With or without Jackson, the Ravens will rely on a blueprint that has allowed them to go 3-1 the past few weeks beginning with the game against the Denver Broncos in which Jackson was hurt: a strong rushing attack and defense that has held opponents to under 14 points in four straight games and seven times this season.
Huntley’s game does not include throwing effective deep balls, and without a true threat at wideout, tight end Mark Andrews — the team’s leader in receiving yards and touchdowns — is facing constant double-teams. Meanwhile, running backs J.K. Dobbins and Gus Edwards are getting healthier behind an effective offensive line. Expect the Ravens offense, built to dominate time of possession, to rely heavily on its rushing attack again — even against a Steelers run defense ranked sixth in the NFL.
In their last meeting, the Ravens rushed for 215 yards, and Dobbins had 120 on 15 carries, a breakout game in his first action in eight weeks after having surgery on his reconstructed left knee to remove scar tissue. Against Atlanta on Saturday, Edwards led with 99 yards on 11 carries. Since Dobbins return to action, the Ravens are averaging 5.7 yards per carry.
“The backs that we have right now are seeing the hole very well, they hit it at the right time, and everybody else in front of them are working,” Mark Andrews said. “The guards are pulling, the tackles are working hard, it’s everybody. It’s the receivers outside, the tight ends are doing a lot. It’s just guys continuing to work, and that’s just the type of team we have. We have guys willing to do the dirty work to get big plays.”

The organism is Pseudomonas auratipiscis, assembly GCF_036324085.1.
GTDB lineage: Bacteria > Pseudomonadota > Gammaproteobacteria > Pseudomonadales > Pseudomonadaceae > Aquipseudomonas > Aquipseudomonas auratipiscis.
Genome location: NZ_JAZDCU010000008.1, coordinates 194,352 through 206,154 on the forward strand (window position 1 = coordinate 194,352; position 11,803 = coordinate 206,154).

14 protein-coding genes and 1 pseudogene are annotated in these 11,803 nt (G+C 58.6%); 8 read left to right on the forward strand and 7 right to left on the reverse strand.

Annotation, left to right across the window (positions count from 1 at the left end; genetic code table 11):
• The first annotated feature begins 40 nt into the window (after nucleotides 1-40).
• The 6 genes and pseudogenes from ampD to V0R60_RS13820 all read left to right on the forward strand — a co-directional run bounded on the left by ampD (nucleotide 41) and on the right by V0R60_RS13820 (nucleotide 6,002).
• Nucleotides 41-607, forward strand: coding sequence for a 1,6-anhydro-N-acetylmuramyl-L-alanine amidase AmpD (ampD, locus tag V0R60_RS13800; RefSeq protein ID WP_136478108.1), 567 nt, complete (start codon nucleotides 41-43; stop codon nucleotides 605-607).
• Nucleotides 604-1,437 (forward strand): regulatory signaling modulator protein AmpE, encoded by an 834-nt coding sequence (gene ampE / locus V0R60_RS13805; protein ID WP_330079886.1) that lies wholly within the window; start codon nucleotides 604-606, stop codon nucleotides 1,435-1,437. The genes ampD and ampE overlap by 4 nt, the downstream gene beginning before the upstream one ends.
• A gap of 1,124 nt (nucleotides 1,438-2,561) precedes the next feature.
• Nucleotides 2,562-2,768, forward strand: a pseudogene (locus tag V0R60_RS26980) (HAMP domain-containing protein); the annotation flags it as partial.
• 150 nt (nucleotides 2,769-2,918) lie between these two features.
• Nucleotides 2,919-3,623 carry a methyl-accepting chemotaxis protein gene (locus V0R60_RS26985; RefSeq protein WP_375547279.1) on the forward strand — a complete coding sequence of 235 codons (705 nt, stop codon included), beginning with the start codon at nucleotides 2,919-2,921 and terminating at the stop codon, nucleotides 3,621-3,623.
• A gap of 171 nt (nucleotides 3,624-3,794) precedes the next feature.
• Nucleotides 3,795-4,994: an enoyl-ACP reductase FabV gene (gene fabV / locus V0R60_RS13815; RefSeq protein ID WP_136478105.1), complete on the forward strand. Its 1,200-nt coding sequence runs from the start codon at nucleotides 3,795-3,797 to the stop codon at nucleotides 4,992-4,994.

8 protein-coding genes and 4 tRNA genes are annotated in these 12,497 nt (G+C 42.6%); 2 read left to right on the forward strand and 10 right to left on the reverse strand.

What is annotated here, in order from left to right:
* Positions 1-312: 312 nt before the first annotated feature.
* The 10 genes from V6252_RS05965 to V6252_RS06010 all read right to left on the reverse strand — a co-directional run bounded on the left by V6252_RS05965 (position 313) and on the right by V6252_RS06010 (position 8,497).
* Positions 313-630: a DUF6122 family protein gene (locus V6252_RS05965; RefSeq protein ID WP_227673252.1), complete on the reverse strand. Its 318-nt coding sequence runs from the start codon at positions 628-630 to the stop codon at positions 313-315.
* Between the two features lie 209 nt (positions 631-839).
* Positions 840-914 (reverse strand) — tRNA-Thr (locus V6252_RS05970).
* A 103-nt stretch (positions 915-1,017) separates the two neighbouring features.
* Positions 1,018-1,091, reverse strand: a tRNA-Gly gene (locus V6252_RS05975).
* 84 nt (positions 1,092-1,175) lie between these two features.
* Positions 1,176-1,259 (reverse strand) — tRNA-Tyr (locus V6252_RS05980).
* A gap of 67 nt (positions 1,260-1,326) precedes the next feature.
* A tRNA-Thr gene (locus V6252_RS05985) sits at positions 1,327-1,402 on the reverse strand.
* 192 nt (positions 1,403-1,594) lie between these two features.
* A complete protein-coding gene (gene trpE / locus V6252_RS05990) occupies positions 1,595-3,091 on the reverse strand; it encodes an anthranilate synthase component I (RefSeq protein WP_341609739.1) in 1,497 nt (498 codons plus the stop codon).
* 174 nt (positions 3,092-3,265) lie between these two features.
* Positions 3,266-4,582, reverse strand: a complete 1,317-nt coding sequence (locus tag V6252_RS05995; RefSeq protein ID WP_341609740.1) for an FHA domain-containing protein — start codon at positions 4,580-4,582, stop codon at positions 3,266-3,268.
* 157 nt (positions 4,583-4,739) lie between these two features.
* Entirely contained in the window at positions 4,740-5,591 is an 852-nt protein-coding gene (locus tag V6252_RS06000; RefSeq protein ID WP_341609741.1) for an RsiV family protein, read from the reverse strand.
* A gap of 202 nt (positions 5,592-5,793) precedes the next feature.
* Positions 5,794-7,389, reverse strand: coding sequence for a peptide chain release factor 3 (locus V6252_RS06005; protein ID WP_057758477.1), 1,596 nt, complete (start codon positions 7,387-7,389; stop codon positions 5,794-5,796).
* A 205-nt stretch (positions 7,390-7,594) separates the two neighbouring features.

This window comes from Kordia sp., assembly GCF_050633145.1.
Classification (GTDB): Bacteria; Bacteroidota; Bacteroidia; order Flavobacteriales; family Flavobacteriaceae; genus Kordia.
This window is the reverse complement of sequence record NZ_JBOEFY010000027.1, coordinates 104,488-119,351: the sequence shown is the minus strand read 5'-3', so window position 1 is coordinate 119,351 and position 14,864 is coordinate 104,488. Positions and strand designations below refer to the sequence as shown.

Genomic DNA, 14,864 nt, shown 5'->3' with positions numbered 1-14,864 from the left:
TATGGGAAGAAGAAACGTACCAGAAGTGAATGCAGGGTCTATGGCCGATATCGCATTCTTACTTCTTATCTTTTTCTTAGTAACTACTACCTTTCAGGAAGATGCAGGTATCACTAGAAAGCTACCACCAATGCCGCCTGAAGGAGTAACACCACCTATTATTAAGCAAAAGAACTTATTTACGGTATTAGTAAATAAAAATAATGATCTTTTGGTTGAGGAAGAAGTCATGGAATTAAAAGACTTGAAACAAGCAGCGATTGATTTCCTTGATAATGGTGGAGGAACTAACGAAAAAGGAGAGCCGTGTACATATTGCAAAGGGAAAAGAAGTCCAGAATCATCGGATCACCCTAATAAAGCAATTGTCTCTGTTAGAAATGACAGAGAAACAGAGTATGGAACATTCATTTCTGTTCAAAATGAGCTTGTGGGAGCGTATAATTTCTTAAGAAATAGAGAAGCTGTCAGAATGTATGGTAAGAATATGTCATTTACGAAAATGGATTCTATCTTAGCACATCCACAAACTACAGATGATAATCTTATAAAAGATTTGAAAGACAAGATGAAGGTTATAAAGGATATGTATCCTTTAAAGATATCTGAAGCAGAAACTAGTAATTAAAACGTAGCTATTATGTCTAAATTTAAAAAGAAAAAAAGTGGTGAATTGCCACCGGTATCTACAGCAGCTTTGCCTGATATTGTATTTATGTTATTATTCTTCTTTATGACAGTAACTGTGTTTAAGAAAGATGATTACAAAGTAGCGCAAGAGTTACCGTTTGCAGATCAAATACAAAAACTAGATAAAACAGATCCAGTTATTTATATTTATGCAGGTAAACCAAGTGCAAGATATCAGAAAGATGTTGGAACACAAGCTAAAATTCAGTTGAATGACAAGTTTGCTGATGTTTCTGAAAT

The Ravens defense has also been a strength the past two months, outside of a fourth-quarter breakdown in Jacksonville back in October that was reminiscent of other blown second-half leads earlier in the year. Put the two trends together — strong run game and mostly strong defense — and the Ravens have outrushed opponents in 14 straight games, the longest such streak since the 2015-16 Carolina Panthers did it over 15 games.
3. There are playoff implications
This game matters to the Ravens’ postseason picture in two main ways.
First, in order to have a chance to win the AFC North and host a playoff game next month, the Ravens have to keep pace with the Bengals (11-4) then beat them next week in the teams’ regular-season finale. A Ravens loss and a Bengals win (on Monday night against the Buffalo Bills) would mean the Ravens can’t win the division.
Second, there’s a big difference between where the Ravens are now in the playoff picture — seeded fifth in the AFC, which means they would head to the lowest-seeded division winner in the first-round (currently the Jacksonville Jaguars) — versus being seeded lower and having to go on the road to play a tougher opponents like the Bills (12-3), Kansas City Chiefs (12-3) or Bengals again. The currently sixth-seeded Los Angeles Chargers are 9-6 and the Miami Dolphins, with a head-to-head tiebreaker over the Ravens, are seeded seventh at 8-7.
4. Pittsburgh ‘grew up’ last week